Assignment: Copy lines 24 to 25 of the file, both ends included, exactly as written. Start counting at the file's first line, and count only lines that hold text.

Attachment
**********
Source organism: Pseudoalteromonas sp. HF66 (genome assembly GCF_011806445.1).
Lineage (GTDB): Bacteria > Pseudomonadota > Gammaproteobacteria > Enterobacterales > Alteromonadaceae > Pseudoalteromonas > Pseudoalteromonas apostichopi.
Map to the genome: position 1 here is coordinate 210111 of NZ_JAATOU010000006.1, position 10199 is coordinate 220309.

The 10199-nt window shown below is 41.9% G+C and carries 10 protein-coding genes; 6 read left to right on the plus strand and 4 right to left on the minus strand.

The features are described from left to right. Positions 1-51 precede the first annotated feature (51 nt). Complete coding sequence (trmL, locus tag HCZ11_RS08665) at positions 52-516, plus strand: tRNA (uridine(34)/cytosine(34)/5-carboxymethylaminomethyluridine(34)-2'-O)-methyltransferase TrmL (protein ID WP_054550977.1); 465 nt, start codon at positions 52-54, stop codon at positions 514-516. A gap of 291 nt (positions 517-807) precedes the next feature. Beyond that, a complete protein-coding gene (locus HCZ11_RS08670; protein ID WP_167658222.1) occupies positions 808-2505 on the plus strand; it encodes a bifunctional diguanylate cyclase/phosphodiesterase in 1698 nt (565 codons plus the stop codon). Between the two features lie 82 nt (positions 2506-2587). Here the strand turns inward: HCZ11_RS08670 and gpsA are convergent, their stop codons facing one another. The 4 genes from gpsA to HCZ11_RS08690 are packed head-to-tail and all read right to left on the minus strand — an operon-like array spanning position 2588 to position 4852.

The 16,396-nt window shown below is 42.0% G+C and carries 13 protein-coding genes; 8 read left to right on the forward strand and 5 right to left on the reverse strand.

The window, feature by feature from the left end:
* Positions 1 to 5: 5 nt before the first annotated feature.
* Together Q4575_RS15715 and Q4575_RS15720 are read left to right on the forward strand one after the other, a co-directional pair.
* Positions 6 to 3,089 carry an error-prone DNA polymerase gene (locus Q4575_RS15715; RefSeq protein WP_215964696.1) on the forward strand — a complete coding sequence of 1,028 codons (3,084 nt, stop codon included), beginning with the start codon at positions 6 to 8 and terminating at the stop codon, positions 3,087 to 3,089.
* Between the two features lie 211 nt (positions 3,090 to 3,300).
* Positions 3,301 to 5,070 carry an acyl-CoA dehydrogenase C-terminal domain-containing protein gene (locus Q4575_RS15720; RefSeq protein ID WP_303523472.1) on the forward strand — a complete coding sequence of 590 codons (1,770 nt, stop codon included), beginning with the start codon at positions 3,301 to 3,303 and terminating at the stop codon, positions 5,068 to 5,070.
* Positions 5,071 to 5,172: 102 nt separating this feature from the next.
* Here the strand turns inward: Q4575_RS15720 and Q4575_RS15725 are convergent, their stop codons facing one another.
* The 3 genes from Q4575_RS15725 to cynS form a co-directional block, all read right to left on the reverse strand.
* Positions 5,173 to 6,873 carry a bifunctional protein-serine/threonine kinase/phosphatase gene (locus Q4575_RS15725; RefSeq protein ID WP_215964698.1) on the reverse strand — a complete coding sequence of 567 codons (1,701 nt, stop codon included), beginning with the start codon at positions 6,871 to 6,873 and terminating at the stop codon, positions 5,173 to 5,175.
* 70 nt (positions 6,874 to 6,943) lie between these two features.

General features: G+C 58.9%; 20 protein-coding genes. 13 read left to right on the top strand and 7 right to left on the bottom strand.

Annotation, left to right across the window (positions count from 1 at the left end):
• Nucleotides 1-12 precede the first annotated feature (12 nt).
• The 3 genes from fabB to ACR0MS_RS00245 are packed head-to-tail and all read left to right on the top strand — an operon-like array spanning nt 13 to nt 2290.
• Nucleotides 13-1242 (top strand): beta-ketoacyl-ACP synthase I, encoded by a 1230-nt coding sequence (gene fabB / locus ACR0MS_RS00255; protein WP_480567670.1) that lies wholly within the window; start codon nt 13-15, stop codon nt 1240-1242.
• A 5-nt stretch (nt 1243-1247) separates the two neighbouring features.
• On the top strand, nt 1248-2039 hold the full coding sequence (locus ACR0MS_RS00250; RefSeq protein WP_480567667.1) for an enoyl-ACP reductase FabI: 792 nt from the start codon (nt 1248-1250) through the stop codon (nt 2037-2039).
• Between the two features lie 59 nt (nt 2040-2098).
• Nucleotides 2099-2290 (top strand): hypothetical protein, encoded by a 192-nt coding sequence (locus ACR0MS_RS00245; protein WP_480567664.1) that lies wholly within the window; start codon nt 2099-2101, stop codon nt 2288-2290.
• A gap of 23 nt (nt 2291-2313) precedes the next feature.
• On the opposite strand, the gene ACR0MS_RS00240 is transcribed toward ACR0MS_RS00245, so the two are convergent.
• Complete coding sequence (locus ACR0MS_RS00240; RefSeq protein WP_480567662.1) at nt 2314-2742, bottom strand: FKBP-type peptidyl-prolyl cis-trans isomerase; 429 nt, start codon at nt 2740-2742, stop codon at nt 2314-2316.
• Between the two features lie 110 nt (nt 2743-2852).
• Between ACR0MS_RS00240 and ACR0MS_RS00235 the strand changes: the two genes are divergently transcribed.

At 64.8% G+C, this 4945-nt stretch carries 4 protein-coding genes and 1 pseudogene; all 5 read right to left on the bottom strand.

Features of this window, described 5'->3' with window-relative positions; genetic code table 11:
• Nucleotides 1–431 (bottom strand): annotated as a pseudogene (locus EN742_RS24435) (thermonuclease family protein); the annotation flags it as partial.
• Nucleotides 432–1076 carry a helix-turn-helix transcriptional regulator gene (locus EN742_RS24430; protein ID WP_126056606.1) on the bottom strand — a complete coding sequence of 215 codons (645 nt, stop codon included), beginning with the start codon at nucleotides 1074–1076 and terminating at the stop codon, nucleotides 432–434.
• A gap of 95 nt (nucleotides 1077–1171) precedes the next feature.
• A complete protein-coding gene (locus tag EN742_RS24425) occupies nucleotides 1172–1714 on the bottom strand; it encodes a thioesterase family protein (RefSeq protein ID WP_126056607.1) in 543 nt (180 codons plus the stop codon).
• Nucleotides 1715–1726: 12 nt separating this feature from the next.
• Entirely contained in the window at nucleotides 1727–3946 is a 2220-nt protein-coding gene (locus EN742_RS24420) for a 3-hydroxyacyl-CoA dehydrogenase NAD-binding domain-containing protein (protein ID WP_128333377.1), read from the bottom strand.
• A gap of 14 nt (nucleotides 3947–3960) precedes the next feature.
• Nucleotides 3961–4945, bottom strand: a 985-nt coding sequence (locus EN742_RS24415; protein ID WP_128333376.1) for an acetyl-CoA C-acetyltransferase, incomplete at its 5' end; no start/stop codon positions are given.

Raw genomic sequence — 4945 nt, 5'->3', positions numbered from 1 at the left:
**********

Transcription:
• On the top strand, nt 1248-2039 hold the full coding sequence (locus ACR0MS_RS00250; RefSeq protein WP_480567667.1) for an enoyl-ACP reductase FabI: 792 nt from the start codon (nt 1248-1250) through the stop codon (nt 2037-2039).
• Between the two features lie 59 nt (nt 2040-2098).